SPEAKER: Classical Islam promoted a Bourgeois revolution in the political economy and culture of the Middle East, Central Asia, North Africa, everywhere the civilization went. It was predicated on a meritocracy to a large extent. And the entrepreneurial spirit created by this society created wealth and the demand for goods, services, and trade.
Despite the many political divisions in Islam that we talked about in the last segment, the cultural and religious unity of Islamic civilization promoted ease of trade and movement of people, goods, and ideas across the expanse of the entire region.
In the great cities of the Near East, Muslims soon encountered the legacy of Greco-Roman learning. In particular, they encountered the scientific and intellectual heritage of the Greco-Roman period that had been preserved and transmitted by Syriac churchmen and that had survived and been studied anew in the great cities such as Alexandria, Odessa, and Antioch.
These materials were translated into Arabic by many Arabic-speaking Christians, including some of the writings of figures such as Euclid and Ptolemy, many others from the Greco-Roman classical antiquity.
Muslims could easily have rejected this body of knowledge that came from outside of the Islamic world, but Quranic verses, many in fact, and Hadith of the prophet speak convincingly and emphatically of the central importance of knowledge in all of human life and thus to Islam.
This encouraged the development of a peculiarly Islamic institution which we call seeking knowledge, [ARABIC] in Arabic. And this included both seeking knowledge in the Islamic sciences in particular in the study of Hadith, the traditions and sayings of the prophet, as well as in the non-Islamic sciences.
Among Muslim religious and literary intellectuals, the notion of loving God with the mind came to enjoy a hallowed place in Islamic society and culture. The reasoning went something like this. If God had endowed human beings with reason, it must be for some divine purpose. So the exercise of human reason in a quest for knowledge, all manner of knowledge, what today we would call religious or non-religious, a quest for understanding, must be the fulfillment of that divine purpose and therefore is given a religious significance.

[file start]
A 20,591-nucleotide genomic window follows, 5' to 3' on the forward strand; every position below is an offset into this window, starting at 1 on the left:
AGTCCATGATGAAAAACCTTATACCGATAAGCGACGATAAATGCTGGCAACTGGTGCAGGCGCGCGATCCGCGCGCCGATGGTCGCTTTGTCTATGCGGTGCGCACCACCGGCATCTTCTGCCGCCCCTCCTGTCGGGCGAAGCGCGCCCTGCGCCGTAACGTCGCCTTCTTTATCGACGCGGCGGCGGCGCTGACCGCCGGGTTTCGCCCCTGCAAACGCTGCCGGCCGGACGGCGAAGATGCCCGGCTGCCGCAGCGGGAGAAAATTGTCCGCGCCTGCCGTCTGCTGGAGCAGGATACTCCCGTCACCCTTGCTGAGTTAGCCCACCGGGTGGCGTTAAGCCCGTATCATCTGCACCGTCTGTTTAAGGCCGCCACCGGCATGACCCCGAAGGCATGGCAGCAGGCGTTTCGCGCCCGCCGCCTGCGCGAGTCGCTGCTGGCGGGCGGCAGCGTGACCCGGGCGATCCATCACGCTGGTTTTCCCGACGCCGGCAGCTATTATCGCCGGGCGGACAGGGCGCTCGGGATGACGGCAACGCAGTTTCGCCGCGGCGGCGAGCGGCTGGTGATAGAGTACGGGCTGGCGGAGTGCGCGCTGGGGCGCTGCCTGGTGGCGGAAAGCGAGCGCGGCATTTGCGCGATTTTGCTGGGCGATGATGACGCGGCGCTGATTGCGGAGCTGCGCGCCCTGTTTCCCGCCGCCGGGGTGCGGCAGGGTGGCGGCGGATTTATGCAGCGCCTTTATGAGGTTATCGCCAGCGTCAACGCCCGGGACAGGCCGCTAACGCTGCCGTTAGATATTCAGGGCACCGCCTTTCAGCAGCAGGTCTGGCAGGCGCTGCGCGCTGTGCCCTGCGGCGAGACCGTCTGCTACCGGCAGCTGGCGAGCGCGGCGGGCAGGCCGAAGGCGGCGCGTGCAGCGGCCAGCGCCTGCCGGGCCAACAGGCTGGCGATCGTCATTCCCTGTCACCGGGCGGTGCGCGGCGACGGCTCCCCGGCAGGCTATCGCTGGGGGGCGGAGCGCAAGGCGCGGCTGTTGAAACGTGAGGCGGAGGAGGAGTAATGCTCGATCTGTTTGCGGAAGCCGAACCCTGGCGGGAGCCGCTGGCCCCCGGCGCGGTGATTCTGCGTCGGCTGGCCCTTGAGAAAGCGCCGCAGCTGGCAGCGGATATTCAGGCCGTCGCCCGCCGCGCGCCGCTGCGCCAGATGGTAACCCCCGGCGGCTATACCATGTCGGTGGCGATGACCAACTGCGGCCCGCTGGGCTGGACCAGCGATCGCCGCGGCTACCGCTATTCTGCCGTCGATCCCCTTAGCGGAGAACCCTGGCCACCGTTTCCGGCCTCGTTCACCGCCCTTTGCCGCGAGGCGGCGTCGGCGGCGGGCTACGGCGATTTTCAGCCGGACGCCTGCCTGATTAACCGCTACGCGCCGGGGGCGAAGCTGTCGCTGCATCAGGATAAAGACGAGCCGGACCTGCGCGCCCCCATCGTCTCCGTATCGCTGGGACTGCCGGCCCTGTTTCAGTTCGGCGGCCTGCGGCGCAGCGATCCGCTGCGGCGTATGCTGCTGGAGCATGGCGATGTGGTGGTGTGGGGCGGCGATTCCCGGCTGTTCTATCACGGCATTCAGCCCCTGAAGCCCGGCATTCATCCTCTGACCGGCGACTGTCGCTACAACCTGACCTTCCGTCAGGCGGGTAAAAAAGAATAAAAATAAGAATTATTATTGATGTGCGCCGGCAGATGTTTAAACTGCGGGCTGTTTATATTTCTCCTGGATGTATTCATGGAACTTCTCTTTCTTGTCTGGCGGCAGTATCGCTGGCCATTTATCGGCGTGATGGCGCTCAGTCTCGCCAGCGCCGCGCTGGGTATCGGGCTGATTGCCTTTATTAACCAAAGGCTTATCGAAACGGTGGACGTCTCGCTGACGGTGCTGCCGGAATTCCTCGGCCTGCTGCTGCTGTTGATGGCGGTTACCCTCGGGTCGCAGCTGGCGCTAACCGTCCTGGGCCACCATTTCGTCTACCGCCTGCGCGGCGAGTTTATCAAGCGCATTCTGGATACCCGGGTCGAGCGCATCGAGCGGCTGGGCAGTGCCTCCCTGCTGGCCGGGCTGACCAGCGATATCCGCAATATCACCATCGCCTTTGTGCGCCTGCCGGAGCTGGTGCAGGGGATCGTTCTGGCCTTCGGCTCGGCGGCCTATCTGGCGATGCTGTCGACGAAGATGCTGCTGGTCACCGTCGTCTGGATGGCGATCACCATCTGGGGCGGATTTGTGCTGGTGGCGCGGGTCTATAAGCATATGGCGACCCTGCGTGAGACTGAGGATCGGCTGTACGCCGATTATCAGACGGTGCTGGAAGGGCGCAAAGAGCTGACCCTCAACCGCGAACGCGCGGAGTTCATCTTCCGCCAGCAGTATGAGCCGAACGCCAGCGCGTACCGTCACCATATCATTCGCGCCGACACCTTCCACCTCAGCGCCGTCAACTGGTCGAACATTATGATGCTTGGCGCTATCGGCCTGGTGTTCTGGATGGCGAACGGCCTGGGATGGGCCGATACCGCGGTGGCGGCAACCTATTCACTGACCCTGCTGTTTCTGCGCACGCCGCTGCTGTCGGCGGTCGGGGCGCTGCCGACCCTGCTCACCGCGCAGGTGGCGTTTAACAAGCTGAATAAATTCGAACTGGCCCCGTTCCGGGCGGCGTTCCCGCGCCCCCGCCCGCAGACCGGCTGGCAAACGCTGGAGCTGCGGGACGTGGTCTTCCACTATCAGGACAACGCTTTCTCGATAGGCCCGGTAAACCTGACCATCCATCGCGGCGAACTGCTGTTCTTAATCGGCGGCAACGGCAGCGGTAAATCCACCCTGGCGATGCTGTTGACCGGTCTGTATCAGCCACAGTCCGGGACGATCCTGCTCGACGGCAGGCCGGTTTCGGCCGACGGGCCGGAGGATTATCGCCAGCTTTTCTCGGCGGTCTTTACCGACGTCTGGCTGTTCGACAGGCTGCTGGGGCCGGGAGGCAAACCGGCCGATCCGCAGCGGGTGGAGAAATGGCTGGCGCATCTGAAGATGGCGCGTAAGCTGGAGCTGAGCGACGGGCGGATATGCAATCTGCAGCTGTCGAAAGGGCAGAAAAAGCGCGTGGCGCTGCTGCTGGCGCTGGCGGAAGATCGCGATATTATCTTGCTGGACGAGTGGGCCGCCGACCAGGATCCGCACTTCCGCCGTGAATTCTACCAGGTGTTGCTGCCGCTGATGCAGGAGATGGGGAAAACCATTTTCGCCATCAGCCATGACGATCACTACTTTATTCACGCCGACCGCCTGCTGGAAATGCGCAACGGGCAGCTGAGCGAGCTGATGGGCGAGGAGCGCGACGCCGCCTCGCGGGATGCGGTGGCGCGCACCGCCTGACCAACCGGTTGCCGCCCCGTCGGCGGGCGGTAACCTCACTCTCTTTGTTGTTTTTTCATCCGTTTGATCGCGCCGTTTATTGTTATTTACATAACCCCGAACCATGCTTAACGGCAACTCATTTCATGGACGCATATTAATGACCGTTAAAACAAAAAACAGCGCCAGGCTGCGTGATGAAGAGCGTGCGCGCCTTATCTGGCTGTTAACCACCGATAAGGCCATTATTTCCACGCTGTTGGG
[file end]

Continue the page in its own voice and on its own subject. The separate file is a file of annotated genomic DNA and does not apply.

It follows that a better understanding of the physical universe served a religious purpose. And to know creation in all of its incredible variety and beauty was in some sense to better understand God and God's purpose in creation.
This spirit of free inquiry and the drive to understand all that was created in the world promoted a uniquely Muslim scholastic philosophy and theology in Islam. And this effort was also passed to Jewish and Christian subcultural minorities in the world of Islam during the Middle Ages.
From the Muslim East across North Africa to the Muslim West and through Islamic Spain from there to Provence, this material, which was cultivated in the works of such scholars as Ibn Rushd, who was known by the European name of Averroes, and Moses ben Maimon, a Jewish philosopher known as Maimonides in the Latin West, translation of their works on Aristotle and on systematic theology and philosophy became part and parcel of the transmission of scholastic learning to the Latin West.
And we find reference to their work, as well as their conceptual framework, in the works of scholars in the Latin West, such as Thomas Aquinas.
There were also several practical effects to this search for knowledge that characterizes much of classical Islam. For one, the production of such knowledge, its research and dissemination, required the patronage of members of the upper classes to be able to encourage those who were so inclined and adept at higher studies to be able to conduct their research unfettered by practical considerations.
But more so, more than that, medical research among these various sciences we're talking about contribute to the sustaining of life to research in optics and biology, the results of which were also passed to the Latin West. In the astronomical and mathematical sciences, there were practical effects because of the need to orient all Islamic buildings, in particular, mosques, places of worship, to the holy sites in Mecca.
This meant that precise astronomical calculations of the orientation of those sacred precincts in Mecca were required in order to know how to position buildings. And so there was a tremendous amount of interplay between Muslim scientists and engineers as to how to get the precise orientation towards those places, the holy places in Mecca, while at the same time maximizing the effect of sunlight and wind and so forth.